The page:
Timecop: The Berlin Decision (December 20/03)
Timecop still stands as Jean Claude Van Damme's best movie (which isn't exactly a major feat, considering how lousy his flicks have been as of late), primarily because of Peter Hyams' effective direction and an engaging storyline. This sequel, featuring Jason Scott Lee in place of Van Damme, fails almost the instant it begins - due mostly to the fact that it abandons all the elements that made the first one so enjoyable.
Lee stars as Ryan Chan, a dedicated timecop on a mission in 1940s Germany (though why he's there is never quite explained). After he spots a colleague plotting to kill Hitler, he intervenes - and winds up killing said colleague's wife in the process. This obviously doesn't sit well Miller (Thomas Ian Griffith), the newfound widower, who takes it upon himself to begin altering the past for his own benefit. Though Ryan attempts to undo all his changes, Miller proves to be a formidable foe.
Where the first Timecop had fun with the various paradoxes that emerge from time travel, Timecop: The Berlin Decision takes things too far and becomes a confusing mess. Screenwriter Gary Scott Thompson makes it virtually impossible to follow the plot, as he throws in twists and turns that are utterly incomprehensible. The film gets off to a fairly decent start with all the Hitler stuff, but it's soon evident that simplicity is not in the cards here.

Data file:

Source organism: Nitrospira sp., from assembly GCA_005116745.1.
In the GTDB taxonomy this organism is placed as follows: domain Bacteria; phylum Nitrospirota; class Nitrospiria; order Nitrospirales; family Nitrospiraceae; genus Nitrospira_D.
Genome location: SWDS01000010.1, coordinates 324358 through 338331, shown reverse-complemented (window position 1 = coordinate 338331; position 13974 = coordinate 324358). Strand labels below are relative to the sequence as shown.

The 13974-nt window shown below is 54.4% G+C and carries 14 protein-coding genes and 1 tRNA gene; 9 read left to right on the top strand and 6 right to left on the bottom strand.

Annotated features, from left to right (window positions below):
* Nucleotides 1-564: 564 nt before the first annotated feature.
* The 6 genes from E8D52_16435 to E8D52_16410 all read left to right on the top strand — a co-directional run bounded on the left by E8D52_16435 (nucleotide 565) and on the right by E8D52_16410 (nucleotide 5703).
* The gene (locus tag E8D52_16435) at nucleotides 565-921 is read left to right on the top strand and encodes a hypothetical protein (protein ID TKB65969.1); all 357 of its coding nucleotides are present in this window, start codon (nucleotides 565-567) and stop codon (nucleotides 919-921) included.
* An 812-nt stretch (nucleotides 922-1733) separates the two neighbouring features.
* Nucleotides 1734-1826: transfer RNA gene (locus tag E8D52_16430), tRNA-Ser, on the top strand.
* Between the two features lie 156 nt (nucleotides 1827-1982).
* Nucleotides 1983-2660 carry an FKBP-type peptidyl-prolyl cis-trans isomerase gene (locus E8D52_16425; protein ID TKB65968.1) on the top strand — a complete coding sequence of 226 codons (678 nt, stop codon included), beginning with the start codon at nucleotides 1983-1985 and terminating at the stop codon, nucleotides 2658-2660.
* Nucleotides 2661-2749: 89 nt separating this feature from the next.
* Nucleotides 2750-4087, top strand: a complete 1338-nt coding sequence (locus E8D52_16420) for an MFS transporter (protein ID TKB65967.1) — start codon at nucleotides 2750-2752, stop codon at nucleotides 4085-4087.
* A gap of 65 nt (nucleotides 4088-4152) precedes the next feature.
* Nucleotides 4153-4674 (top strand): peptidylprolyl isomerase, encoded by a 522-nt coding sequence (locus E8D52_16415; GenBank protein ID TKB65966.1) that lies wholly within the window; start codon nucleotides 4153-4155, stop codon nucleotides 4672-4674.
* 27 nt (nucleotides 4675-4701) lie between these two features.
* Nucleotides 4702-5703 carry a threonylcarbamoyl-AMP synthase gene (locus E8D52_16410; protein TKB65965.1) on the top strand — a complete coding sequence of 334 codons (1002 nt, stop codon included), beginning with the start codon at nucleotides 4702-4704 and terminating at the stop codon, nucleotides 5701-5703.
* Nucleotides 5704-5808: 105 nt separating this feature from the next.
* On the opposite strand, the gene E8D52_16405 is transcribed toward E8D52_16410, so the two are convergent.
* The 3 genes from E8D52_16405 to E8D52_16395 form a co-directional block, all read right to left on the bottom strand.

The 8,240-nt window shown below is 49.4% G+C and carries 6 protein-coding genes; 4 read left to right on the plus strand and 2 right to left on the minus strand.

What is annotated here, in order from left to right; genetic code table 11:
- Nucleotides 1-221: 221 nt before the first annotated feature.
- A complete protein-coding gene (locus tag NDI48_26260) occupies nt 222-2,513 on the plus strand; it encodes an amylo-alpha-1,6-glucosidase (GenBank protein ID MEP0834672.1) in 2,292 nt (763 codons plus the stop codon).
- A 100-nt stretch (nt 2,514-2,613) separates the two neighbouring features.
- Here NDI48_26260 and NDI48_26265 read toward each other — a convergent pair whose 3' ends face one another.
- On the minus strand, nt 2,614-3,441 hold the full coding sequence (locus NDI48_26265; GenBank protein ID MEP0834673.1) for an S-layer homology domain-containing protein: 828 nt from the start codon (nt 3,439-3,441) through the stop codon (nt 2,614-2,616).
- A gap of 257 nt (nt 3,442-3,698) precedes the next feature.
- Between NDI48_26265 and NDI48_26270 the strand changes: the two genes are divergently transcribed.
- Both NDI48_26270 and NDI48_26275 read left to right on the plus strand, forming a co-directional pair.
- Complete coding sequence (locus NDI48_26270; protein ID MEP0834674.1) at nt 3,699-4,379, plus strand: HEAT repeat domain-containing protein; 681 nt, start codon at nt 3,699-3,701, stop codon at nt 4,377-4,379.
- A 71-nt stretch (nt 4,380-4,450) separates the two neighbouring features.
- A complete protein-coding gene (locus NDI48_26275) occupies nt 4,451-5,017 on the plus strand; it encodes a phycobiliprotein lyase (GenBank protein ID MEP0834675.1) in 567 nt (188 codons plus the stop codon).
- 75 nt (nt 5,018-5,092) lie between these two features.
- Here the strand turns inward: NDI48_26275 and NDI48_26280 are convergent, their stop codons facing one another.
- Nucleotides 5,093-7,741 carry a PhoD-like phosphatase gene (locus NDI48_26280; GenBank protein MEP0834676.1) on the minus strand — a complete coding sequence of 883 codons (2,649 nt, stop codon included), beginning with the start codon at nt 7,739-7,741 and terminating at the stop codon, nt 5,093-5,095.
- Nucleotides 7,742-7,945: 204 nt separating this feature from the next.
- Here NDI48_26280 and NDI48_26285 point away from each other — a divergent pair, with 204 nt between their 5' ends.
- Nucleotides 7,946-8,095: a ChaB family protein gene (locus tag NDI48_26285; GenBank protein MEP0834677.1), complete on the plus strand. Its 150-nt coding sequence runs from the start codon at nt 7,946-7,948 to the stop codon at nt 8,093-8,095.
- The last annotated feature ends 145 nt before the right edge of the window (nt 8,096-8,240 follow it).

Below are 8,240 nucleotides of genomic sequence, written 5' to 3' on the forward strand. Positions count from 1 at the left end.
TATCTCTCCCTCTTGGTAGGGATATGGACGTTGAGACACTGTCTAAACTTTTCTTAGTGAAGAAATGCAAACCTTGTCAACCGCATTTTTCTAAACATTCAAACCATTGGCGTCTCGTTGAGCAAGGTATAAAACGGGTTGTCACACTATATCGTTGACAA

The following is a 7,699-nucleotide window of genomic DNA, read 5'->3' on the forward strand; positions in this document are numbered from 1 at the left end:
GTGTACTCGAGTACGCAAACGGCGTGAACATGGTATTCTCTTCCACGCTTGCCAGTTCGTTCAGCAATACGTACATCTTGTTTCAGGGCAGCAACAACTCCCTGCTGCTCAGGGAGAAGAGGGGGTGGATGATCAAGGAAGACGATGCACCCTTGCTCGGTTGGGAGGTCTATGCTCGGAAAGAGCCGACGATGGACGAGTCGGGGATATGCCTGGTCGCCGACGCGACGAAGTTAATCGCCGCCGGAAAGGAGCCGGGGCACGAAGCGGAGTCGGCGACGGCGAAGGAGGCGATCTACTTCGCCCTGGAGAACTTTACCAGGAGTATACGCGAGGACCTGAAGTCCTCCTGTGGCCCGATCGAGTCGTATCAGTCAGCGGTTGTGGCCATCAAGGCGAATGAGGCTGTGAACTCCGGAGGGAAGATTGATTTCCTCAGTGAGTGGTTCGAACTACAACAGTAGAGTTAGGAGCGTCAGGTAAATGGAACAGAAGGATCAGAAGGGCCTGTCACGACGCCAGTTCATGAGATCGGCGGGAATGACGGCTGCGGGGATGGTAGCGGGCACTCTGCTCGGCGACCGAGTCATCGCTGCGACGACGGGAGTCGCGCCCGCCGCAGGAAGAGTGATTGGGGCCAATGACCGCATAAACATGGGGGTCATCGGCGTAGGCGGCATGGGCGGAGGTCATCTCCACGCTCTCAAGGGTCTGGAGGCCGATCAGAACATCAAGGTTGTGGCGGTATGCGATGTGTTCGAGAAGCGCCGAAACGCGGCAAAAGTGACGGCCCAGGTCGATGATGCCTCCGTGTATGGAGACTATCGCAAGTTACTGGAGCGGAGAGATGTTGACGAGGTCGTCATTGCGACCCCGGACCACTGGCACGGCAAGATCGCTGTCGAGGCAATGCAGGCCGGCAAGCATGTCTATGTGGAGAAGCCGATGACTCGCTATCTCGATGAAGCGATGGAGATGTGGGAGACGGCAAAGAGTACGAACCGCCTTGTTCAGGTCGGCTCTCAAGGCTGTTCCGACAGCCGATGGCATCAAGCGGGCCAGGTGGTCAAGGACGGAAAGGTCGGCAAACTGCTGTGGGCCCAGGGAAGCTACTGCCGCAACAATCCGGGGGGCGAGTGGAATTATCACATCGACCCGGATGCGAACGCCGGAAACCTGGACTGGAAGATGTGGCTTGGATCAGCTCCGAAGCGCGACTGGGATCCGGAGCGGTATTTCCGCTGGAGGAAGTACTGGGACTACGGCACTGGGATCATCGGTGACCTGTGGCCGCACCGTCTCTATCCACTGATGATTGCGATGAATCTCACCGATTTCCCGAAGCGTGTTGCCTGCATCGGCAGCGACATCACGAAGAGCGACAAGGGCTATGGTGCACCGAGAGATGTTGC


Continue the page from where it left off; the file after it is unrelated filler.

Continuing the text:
As Ryan begins attempting to fix all the changes made by Miller, the film becomes more and more convoluted. Things happen without explanation - such as a prison break orchestrated by Miller - and the film's refusal to slow down and allow characters to just talk eventually becomes frustrating. It finally becomes clear that Timecop: The Berlin Decision is using all these intriguing science-fiction ideas as an excuse to showcase some admittedly impressive fight sequences. Lee, whose big break came in Dragon: The Bruce Lee Story, makes good use of his experiences on that movie and does a nice job of making each of the many fighting scenes exciting. But what made the first Timecop so enjoyable was the effective balance of ideas and ass-kicking; this sequel sure has a lot of the latter, but hardly any of the former.
Timecop: The Berlin Decision does have a few good things going for it - Tava Smiley's supporting performance as Ryan's partner, for one - but really, this is a perfect example of a needless sequel.